Missoula County Public Schools Superintendent Rob Watson said in an email to staff yesterday that the school is already in compliance with the rule, “We do not believe that this emergency rule compels any change to our current face covering guidelines. Please continue to follow our face covering guidelines, unless or until you are notified otherwise.”
“The School District provides parents and students the ability to opt-out of wearing a mask,” a statement from MCPS in response to the rule read, “However, should they opt out, they are opting into learning off-campus or virtual learning. The School District is prepared to provide assistance to parents looking to exercise that option.”
The school district’s opt-out policy forces a separate and unequal accommodation for students whose parents choose not to mask their children, a possible violation of the students civil rights under the equal protection clause of the United States Constitution.
The health rule continues, “Similarly, mask wearing can interfere with the learning and general well-being of school-aged children, related to their age and development; their disabilities, and physical and mental health attributes; and classroom health, safety, and productivity.”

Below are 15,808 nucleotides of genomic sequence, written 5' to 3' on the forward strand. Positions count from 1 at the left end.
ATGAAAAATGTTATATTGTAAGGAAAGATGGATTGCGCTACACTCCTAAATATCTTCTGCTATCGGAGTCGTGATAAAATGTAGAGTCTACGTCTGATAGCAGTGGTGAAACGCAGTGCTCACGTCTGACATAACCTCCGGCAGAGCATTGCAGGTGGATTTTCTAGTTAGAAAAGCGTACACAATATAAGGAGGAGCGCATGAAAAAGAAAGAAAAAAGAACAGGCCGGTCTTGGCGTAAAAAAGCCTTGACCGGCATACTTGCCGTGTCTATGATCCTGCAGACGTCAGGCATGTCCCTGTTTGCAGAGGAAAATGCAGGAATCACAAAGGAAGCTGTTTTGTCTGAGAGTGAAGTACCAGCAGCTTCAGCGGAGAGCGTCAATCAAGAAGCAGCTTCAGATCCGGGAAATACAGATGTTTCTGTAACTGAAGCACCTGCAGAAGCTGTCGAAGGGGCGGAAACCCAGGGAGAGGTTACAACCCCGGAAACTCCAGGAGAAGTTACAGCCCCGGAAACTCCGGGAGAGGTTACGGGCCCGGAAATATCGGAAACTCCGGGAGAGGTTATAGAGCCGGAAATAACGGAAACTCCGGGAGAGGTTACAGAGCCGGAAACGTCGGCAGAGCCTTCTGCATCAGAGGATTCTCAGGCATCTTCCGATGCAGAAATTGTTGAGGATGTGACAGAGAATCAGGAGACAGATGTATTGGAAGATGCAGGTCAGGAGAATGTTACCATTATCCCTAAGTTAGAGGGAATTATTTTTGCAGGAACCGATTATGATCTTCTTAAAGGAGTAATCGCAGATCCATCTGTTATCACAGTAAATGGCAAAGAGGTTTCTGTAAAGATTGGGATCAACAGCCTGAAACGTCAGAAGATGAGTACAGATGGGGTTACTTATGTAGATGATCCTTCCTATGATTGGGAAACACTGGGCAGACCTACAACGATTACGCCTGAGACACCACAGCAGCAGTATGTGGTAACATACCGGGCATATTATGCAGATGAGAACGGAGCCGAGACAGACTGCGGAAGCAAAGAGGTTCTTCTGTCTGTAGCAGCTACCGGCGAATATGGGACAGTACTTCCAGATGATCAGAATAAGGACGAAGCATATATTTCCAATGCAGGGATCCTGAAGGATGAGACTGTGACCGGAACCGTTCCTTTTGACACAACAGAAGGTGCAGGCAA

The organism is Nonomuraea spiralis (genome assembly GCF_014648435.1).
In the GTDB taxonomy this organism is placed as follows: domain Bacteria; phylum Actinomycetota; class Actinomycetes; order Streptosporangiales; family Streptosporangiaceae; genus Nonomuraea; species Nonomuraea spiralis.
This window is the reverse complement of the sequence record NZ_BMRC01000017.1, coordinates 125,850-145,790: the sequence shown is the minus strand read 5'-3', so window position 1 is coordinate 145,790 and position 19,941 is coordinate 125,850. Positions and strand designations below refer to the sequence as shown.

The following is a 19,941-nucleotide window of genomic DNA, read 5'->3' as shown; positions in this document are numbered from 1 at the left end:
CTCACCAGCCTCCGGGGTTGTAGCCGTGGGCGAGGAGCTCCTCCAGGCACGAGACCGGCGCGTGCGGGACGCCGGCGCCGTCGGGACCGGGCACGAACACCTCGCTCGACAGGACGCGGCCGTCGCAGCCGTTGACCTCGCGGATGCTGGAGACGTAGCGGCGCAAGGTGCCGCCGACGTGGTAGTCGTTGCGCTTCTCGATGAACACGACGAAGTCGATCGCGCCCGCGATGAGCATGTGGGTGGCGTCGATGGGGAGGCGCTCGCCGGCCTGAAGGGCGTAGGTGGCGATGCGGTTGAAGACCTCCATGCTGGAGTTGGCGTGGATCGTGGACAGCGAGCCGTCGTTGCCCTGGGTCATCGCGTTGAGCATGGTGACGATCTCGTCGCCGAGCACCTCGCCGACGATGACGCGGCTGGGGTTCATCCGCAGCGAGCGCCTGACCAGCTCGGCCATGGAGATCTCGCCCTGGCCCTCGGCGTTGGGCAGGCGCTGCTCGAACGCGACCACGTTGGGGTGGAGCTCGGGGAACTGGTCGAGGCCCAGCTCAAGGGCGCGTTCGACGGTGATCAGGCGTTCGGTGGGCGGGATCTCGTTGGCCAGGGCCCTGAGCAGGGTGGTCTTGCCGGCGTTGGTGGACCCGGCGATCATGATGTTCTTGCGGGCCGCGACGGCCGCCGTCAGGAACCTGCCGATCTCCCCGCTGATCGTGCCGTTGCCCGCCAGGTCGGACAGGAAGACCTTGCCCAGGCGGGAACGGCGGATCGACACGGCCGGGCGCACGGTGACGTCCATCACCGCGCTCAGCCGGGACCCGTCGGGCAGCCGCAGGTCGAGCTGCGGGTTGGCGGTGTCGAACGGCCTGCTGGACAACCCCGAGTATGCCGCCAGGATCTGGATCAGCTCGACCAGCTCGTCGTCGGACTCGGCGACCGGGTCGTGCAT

According to a survey conducted by Common Sense Media, 60% of teens said that online learning is worse than in-person learning, and nearly one fifth said it’s “much worse.” The survey also noted that 56% of surveyed students were worried about losing connections with their friends.
The state health rule also asserts that forcing a child to wear a mask can exacerbate certain physical ailments, “The scientific literature has identified, with respect to pediatrics, diseases, or predispositions where masking may present significant risks, including respiratory diseases, cardiopulmonary diseases (asthma, bronchitis, cystic fibrosis, congenital heart disease, emphysema), neuromuscular diseases, and epilepsy.”